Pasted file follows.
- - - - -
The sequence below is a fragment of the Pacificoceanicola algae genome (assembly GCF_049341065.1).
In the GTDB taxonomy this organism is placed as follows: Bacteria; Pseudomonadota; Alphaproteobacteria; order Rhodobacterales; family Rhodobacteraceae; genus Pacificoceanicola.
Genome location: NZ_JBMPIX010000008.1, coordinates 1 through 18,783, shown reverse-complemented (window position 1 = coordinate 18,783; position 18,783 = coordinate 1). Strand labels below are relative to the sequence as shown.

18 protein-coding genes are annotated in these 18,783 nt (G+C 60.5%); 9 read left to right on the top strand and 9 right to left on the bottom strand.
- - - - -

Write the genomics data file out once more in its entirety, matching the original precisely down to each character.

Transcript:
The sequence below is a fragment of the Pacificoceanicola algae genome (assembly GCF_049341065.1).
In the GTDB taxonomy this organism is placed as follows: Bacteria; Pseudomonadota; Alphaproteobacteria; order Rhodobacterales; family Rhodobacteraceae; genus Pacificoceanicola.
Genome location: NZ_JBMPIX010000008.1, coordinates 1 through 18,783, shown reverse-complemented (window position 1 = coordinate 18,783; position 18,783 = coordinate 1). Strand labels below are relative to the sequence as shown.

18 protein-coding genes are annotated in these 18,783 nt (G+C 60.5%); 9 read left to right on the top strand and 9 right to left on the bottom strand.